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Current Drug Abuse Reviews
ISSN (Print): 1874-4737
ISSN (Online): 1874-4745
VOLUME: 6
ISSUE: 3
DOI: 10.2174/18744737112059990011      Price:  $58









Smoking Cessation in People with Schizophrenia

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Author(s): Melanie E. Bennett, Amy L. Wilson, Margo Genderson and Alice M. Saperstein
Pages 180-190 (11)
Abstract:
Objective: High rates of smoking and nicotine dependence have a profoundly negative impact on the health and well being of individuals with schizophrenia. Treating smoking is a critical step in improving the health and quality of life of people affected by this illness. This paper reviews the literature on smoking cessation interventions in schizophrenia and discusses potential barriers to effective treatment with this population.

Methods: The criteria used to select studies for inclusion were: (1) Sample included 50% or more individuals with schizophrenia spectrum diagnosis (SSD); (2) Some individual or group intervention for smoking cessation was provided; and (3) Some smoking-related outcome variable was measured (self-reported smoking, breath carbon monoxide, etc).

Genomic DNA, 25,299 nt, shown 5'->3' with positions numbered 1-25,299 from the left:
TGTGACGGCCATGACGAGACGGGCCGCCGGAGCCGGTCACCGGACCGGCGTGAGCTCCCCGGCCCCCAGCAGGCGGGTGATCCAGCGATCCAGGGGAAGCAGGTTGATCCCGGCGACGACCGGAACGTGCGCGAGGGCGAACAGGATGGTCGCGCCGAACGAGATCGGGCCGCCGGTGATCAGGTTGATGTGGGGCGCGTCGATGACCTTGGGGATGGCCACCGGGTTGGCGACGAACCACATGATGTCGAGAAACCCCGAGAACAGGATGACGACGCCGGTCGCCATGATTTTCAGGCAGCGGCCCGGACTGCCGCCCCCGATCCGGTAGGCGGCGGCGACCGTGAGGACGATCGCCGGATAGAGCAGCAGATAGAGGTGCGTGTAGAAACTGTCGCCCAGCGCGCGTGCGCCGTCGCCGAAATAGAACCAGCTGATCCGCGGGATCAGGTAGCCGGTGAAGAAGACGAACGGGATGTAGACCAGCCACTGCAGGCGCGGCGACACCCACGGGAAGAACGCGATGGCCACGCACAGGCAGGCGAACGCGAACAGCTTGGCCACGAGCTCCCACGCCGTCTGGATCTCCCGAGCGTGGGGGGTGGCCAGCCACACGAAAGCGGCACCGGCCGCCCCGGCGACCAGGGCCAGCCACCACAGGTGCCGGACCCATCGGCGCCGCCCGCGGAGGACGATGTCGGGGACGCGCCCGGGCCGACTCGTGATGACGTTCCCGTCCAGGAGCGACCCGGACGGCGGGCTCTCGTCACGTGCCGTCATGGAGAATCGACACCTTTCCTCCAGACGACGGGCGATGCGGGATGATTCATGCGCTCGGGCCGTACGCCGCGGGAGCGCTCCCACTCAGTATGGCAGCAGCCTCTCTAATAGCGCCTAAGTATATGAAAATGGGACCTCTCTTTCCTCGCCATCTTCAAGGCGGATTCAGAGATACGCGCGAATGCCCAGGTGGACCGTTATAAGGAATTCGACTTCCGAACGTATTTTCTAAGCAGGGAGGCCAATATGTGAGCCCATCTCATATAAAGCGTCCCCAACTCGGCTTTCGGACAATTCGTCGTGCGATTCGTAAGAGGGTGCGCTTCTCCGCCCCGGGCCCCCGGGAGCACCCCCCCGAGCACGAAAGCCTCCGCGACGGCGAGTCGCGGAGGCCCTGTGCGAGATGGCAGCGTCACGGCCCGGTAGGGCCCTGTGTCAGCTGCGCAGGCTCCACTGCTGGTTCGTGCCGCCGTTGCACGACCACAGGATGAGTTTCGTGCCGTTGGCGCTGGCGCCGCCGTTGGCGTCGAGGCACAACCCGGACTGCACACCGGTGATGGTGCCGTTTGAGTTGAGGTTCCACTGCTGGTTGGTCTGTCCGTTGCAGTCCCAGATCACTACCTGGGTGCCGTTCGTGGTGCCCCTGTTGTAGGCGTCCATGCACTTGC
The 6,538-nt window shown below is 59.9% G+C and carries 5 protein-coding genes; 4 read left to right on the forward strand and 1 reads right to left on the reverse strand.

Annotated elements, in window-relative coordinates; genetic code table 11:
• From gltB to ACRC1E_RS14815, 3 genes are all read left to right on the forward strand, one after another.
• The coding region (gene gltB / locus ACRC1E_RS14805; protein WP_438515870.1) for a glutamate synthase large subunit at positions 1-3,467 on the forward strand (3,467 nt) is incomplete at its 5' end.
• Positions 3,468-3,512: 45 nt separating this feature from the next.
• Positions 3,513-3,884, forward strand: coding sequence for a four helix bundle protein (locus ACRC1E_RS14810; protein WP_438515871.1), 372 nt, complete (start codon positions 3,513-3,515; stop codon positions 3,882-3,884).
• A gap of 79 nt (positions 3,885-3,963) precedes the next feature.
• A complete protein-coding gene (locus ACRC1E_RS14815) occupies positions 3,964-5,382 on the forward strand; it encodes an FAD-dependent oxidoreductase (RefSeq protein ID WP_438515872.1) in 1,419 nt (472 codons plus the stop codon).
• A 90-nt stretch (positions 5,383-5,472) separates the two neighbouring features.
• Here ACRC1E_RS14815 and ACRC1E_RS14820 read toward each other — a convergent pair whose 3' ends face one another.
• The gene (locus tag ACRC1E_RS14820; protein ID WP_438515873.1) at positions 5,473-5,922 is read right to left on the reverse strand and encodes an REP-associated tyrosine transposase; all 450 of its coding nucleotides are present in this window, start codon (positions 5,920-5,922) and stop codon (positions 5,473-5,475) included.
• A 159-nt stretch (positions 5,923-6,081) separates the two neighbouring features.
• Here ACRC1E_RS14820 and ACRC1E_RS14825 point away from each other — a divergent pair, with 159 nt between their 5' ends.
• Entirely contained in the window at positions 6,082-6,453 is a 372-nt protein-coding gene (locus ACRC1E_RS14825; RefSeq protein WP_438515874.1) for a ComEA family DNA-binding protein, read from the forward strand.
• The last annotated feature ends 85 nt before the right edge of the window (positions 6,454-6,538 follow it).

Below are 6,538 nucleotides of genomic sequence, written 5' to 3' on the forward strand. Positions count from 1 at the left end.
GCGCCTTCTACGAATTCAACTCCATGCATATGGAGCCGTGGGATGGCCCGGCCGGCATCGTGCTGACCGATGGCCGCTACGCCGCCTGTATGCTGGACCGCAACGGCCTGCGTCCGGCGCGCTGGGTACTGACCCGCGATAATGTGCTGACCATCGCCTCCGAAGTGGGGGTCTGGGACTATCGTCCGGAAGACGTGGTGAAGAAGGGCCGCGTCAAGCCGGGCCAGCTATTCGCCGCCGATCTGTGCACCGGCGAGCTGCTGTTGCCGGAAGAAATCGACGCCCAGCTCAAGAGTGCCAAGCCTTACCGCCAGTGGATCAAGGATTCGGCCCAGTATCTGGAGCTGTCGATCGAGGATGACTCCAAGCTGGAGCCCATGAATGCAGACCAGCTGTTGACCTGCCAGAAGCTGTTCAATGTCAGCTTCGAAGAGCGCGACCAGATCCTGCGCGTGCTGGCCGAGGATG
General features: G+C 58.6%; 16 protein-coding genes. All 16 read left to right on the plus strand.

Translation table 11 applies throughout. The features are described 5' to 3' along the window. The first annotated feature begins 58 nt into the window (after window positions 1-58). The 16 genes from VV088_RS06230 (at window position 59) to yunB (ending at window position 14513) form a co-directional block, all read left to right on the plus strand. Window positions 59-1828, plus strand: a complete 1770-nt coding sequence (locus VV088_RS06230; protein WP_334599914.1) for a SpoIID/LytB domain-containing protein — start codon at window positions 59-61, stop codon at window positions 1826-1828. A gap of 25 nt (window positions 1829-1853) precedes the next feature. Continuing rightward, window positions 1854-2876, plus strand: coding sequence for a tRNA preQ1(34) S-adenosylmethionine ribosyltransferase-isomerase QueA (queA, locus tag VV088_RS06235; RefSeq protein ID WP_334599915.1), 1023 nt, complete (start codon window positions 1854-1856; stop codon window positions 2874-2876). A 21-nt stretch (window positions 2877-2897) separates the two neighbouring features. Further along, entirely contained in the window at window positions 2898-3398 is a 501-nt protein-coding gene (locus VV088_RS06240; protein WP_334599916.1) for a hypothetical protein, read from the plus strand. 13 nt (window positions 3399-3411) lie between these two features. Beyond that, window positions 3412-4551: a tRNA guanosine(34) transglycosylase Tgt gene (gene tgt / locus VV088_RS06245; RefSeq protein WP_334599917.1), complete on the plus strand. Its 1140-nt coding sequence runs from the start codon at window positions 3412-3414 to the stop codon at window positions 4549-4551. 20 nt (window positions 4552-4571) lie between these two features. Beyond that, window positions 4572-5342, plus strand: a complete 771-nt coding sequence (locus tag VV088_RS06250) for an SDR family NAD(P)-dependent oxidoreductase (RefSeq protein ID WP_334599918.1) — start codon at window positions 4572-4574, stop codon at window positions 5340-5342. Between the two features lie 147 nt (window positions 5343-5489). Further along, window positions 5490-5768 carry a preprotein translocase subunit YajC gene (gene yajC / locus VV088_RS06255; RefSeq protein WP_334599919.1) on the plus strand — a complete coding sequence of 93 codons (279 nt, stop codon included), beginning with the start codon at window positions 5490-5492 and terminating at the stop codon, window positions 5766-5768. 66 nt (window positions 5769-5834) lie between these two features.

Results: Both pharmacologic and psychosocial smoking cessation treatments have been found to be useful in helping individuals with schizophrenia reduce and quit smoking in the short term. Few interventions have been found to be effective in promoting smoking abstinence in the long term.

Conclusions: Intervention development must include strategies to overcome barriers to smoking cessation that are most relevant to individuals with schizophrenia and focus on translating short term gains into long term abstinence.

Keywords:
Schizophrenia, smoking cessation, treatment.
Affiliation:
Department of Psychiatry, University of Maryland School of Medicine, 737 West Lombard Street, Suite 551, Baltimore, Maryland, 21201, USA.